But you know what didn’t happen that day, and what I haven’t seen happen at all? (Please do tell me if I’ve missed something, because I really would like to be lying right now, but I’m pretty sure my pants are not in flames.) Official publisher outlets tweeting in support or acknowledging the movement in any way. No @HarperCollins or @ThisIsTeen doing a damn thing (there was a Canadian branch of a major company that Instagram’d a picture of some of their diverse titles, I think, and that’s all). And what we need is an official stamp from the gatekeepers that says they’re listening. They haven’t put one out because they don’t want to. And because they don’t need to. Because we’re telling them they don’t. And nothing that Barry or Cheryl or Joe do will change that, because they are not CEOs. They are doing amazing work as individuals, but individuals don’t change culture, they just do good and important work while culture changes around them. I am not trying to diminish it, but it is very important to know the difference if we actually want to effect lasting change. Individuals can give us hope, and they can even give us what we want, but we can’t have faith in them. Does that make sense?

It doesn’t matter what we say to publishers. I mean, it matters what we say to editors and to authors, in the sense that professional reviews matter, publicity matters, backlash matters, fangirling matters, award stickers matter, maybe even volume of requests for ARCs matters. But what matters more is money, and publishers have no reason to listen to WNDB so long as we continue to buy the shit they’re churning out in the meantime. Until we stop buying the status quo, the status quo has no reason to change.

I know it’s hard to do, because if you’re a librarian you have to buy new things to keep people coming back in, and if you’re an individual you need things to read. But also, really? Are you fucking serious? If you are a librarian, buy the stuff that doesn’t do the status quo, and then buy from small publishers who have been in the diversity game since way before it was trendy. And then do your job as a trained professional in Knowing Lots of Shit About Books and get books you already own circulating. And if you’re just a friendly bibliophile, let’s be honest – you have a long ass list of books you want to read already, so you can focus on what’s there (and what’s diverse, from race/ethnicity to ability to class to gender to sexual orientation to religion) and not buy new stuff for awhile. Your TBR list is long, and there is plenty on it already out there. It’s probably in your house, actually. You got it six conferences ago and still haven’t gotten to it. Now’s your chance. Your wallet will thank you, and so will future generations of readers when your refusal to put your money where your mouth isn’t gets the people losing the money to reassess, not just give lip service.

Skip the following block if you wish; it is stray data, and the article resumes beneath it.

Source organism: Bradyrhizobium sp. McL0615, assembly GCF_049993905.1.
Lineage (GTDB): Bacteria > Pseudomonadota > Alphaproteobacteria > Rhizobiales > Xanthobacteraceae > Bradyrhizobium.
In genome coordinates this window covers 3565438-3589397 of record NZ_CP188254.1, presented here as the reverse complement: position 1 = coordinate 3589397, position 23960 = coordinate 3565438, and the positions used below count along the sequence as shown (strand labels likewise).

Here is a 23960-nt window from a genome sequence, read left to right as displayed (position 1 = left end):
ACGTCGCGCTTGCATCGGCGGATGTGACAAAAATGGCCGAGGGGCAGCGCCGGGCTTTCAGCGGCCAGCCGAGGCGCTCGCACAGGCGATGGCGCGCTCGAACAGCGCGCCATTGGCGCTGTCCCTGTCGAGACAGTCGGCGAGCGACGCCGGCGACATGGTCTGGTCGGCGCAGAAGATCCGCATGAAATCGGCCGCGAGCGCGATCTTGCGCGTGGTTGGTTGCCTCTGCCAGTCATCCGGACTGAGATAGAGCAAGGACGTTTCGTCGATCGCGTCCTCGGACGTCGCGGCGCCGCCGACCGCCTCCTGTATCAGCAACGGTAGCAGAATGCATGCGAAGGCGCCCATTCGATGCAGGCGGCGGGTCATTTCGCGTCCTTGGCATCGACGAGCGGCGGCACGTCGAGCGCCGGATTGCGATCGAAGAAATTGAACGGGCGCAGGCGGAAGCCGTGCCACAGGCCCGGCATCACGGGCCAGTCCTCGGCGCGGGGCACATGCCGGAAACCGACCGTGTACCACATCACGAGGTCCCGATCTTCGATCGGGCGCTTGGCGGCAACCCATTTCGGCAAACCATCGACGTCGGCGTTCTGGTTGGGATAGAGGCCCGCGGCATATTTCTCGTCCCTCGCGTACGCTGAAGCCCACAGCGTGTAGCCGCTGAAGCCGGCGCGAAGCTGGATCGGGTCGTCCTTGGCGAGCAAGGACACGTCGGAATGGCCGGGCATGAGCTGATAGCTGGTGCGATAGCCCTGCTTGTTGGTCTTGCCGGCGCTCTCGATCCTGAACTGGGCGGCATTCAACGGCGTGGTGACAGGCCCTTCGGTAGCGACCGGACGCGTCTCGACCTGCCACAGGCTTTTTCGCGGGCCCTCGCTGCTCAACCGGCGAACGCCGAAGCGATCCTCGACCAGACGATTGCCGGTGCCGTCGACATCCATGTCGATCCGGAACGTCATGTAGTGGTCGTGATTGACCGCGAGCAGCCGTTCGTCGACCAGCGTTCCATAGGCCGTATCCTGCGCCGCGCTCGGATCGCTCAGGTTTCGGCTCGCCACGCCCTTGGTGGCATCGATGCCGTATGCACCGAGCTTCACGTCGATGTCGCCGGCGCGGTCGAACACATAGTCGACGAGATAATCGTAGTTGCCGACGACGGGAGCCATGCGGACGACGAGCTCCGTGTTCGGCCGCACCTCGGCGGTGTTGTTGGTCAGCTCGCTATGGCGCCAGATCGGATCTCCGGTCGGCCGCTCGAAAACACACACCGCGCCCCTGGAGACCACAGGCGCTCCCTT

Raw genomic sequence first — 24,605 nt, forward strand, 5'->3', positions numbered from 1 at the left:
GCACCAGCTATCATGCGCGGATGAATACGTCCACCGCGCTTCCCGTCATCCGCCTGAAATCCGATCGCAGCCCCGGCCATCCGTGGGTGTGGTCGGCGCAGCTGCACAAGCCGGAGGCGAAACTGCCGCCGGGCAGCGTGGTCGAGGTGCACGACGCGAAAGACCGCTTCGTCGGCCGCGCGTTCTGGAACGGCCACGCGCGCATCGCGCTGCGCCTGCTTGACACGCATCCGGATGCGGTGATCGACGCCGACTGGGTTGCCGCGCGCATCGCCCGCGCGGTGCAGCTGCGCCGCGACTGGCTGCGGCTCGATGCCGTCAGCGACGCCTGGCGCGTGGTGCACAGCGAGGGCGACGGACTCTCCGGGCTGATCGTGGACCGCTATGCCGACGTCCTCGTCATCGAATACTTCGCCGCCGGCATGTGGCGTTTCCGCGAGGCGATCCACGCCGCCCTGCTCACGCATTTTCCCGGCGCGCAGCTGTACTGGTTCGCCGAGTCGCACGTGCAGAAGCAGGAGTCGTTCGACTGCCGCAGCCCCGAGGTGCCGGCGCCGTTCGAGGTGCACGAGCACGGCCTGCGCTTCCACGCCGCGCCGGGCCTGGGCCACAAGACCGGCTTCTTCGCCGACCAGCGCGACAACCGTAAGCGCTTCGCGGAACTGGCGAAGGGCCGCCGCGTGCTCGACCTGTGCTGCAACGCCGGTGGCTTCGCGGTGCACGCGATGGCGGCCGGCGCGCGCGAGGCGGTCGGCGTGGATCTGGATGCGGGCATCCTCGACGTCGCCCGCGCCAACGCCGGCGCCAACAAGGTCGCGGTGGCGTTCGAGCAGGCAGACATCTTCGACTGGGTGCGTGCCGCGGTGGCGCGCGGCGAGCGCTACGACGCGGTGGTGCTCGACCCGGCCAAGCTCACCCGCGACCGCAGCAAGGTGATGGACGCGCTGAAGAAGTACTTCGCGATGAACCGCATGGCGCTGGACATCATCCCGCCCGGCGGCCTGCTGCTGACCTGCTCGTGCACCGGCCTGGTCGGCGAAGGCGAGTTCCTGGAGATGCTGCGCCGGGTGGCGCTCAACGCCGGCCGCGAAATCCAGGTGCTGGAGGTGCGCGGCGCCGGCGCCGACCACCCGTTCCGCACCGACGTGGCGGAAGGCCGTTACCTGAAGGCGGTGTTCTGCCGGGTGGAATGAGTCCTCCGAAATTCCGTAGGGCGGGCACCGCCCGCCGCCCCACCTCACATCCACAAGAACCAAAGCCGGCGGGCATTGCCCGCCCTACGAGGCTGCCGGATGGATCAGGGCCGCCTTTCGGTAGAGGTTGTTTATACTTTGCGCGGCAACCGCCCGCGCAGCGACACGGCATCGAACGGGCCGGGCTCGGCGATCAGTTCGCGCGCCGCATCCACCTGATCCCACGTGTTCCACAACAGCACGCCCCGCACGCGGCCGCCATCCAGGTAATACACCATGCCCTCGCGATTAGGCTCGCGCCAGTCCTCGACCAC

Act. WNDB started us on a great path, but we’re not doing ourselves any favors if we think the job is done by adding some scholarships and awards to the mix and cheering small victories as if we’ve won the war. Put your wallet away. And then don’t shut up.

*I’m pretty much referring to the Big 5, plus Scholastic/HMH/Disney-Hyperion. Possibly some others to lesser extents, but since conglomerates control culture and make hegemony happen, that is who I’m addressing when I use the term.

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One thought on “you’re still just caring and trying

  1. Pingback: decolonizing literary representation – the agent challenge! | sarah HANNAH gómez